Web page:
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[Opinion] Selfish Group Interest Ruins the Economy

Posted February. 05, 2002 09:28,   


Our stock market is becoming energetic. Foreign investors regard our economy in a favorable light. Yet, there is anxiety in our hearts. This is because the politicians are raising their voices. These politicians are more concerned about economic policy as a tool for gaining more votes for the imminent elections rather than actually improving the economy. Their polluting the economic air through the provincial and presidential elections is a serious cause for concern.

The politicians have a considerable share of the responsibility for the 1997 financial crisis. The `power leakage` before the presidential elections weakened economic policy and this was the decisive factor in bringing about the financial crisis. The fighting between politicians made the leakage worse, and the political leadership failed to perform its most basic function of mediating conflict. The politicians focused solely on getting more votes and encouraged conflict among their constituents while such political logic led the administration to implement mutually contradictory policies and create an excess of ineffective policies.

The government was smug and complacent in the midst of this situation. It may have been only a matter of course that various economic interest groups behaved so irrationally. The fall of Kia Automobile made a huge impact on reducing foreign investment in the Korean economy in 1997. The confusion and chaos surrounding the government`s countermeasures for the crisis were caused by the political line of the then governing authorities and the spinelessness of the administration.

At the beginning of the year, President Kim Dae-Jung announced the plan to raise our nation`s economic competitive edge to world-class levels and proposed various policy measures. These policy measures will have a powerful effect when the domestic and international circumstances harmonize. When we consider first the international circumstance, the world economy, except for Japan, will show signs of recovery and as the U.S. IT industry bubble burst settles, IT investments will rise again. Excluding the Japanese economy and yen exchange rate, the international conditions are on the positive side.

Domestically, consumer activity is getting better while investment in construction and facilities are showing signs of recovery. Much of the corporate insolvency is becoming resolved and the continuing low interest rates are helping financial organizations improve corporate expenditure. Although the won exchange rate and exports remain problems, over all the national economy is definitely feeling the ground of recovery. The most dangerous trap, however, still remains – the problem of consistency in implementing policy. Our experience in 1997 taught us what kind of negative impact power leakage and the presidential elections can have on the consistency of policy. Economic policy is like a traffic light at an intersection. When the traffic light is functioning consistently and operating safely, the traffic in the intersection is orderly. When economic policy loses its consistency and stability, there is chaos in the economy, and corporate investment and store consumption activity become distorted or contracts.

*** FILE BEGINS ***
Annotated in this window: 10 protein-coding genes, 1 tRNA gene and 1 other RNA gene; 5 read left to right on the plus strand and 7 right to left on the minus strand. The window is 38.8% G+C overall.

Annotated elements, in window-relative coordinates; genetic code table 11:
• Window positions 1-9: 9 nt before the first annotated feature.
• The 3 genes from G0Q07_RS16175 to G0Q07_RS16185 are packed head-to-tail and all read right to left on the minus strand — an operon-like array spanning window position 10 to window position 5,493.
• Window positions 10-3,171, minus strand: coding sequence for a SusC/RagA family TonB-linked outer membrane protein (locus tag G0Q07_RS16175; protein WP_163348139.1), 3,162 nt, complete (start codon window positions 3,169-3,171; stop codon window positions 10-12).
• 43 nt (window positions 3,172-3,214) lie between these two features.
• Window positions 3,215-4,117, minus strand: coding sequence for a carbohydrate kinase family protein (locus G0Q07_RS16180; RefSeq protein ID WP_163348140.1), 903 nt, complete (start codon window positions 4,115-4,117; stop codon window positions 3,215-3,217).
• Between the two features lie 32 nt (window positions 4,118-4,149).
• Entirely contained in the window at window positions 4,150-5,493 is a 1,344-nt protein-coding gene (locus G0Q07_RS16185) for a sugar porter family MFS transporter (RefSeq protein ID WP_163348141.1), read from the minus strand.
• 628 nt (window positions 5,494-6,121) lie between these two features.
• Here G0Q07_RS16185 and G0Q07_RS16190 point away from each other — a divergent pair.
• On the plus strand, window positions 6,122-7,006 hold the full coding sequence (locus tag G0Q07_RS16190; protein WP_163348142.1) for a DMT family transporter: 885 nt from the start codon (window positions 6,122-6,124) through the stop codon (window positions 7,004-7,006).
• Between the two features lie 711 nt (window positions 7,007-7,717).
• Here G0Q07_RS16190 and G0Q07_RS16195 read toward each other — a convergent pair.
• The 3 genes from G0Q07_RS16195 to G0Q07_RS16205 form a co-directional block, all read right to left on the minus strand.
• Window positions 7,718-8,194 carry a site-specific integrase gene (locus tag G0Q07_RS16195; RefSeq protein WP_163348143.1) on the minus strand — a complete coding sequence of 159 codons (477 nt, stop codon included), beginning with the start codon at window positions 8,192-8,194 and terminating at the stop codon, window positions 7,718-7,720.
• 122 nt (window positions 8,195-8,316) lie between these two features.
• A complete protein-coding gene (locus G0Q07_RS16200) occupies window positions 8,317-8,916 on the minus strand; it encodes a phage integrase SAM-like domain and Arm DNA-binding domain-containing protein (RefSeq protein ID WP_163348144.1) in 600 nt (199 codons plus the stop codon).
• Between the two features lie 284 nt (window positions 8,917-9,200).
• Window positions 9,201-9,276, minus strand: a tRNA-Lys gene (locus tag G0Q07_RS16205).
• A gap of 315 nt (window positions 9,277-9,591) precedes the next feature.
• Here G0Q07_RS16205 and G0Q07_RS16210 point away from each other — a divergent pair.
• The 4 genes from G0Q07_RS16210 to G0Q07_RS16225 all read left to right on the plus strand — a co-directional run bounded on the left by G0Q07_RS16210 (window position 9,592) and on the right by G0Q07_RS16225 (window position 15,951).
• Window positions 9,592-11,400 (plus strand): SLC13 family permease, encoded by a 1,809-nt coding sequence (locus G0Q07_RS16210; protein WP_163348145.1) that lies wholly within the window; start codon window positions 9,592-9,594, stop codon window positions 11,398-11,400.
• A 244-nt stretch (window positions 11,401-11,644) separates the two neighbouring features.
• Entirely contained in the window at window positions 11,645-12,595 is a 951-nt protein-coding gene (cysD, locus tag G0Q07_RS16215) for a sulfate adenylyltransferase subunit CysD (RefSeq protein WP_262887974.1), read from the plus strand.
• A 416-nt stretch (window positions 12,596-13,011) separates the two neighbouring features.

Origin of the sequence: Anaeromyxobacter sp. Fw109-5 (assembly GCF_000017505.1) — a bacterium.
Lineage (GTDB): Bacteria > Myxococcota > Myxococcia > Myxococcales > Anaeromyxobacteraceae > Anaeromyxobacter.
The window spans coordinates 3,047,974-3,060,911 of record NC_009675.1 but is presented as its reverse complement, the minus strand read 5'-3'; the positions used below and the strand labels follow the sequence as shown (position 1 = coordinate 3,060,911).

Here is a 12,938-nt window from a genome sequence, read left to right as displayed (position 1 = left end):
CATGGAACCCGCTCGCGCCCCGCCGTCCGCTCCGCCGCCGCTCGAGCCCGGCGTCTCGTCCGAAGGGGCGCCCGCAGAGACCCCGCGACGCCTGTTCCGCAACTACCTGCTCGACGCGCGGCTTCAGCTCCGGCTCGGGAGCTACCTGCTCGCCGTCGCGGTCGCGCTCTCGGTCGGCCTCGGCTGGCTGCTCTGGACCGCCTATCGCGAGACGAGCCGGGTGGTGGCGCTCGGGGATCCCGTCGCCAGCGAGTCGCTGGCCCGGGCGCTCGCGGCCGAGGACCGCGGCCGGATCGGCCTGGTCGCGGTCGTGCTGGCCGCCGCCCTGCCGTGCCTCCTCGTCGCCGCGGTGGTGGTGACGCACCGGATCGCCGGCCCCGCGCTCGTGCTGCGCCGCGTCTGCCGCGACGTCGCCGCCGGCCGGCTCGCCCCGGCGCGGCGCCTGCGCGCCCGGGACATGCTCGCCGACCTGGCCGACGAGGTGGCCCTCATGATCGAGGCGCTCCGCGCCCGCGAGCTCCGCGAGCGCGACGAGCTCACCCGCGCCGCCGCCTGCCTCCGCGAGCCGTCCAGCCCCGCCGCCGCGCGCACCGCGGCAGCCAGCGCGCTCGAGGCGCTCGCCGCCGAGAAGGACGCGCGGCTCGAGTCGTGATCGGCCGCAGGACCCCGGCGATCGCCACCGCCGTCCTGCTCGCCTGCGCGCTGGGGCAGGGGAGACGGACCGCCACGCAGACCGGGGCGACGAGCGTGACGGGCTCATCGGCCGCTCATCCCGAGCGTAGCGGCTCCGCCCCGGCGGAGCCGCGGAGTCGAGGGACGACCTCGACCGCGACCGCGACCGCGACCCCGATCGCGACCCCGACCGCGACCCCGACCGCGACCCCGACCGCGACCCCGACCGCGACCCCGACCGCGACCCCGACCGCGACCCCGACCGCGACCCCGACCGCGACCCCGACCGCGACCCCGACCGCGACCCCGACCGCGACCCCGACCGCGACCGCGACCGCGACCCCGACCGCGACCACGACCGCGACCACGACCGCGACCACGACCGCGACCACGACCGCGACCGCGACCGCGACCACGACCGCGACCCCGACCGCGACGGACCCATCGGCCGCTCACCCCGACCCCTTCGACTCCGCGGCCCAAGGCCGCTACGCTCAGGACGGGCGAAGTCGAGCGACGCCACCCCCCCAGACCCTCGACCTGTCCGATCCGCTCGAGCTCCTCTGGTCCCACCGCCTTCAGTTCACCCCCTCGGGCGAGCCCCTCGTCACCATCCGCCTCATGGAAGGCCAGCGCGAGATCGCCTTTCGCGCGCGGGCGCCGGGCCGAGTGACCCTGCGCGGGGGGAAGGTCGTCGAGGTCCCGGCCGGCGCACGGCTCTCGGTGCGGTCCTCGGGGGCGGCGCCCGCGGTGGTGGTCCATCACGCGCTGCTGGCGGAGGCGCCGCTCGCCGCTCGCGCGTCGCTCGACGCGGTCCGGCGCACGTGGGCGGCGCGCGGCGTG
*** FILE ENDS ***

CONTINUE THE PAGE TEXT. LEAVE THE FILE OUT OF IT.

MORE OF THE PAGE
Many things happening these days are cause for worry. The Federation of Korean Industries (FKI), who represents the major corporations, is raising its voice while some president of a chaebol company is making statements on political funds – things that have never happened before. Having witnessed how interest group politics involving groups like labor organizations, teachers associations, doctors and medical groups, and farmer unions can ruin the consistency of economic policy, one worries even more about the potential economic instability caused by the added voices of the chaebol companies and the FKI. If we cannot mediate the conflict between the various interest groups in the common interest of the nation`s good, our economic policy will lose its consistency which will in turn lead to delays in economic recovery and an end to President Kim`s ideas. Therefore, we must take the lessons we learned in 1997 and put our collective efforts into two things.

First, let us support and protect the administration from being swept into political lines. In other words, the people can block the pressure that interest groups put on the administration and policy makers. Second, let us strengthen the monitoring system over the politicians. For example, we can analyze the consistency of presidential runners` platforms and political ideas by constantly keeping track of their statements. We can bring to light conflicting and contradictory ideas and notify the public through various outlets.

We need the help of the press, NGOs, and academics for these two efforts. If we succeed in making this a reality, the damage that various interest groups inflict on policy consistency will be greatly reduced.

Kim Kwang-Doo (Sogang University, Professor of Economics)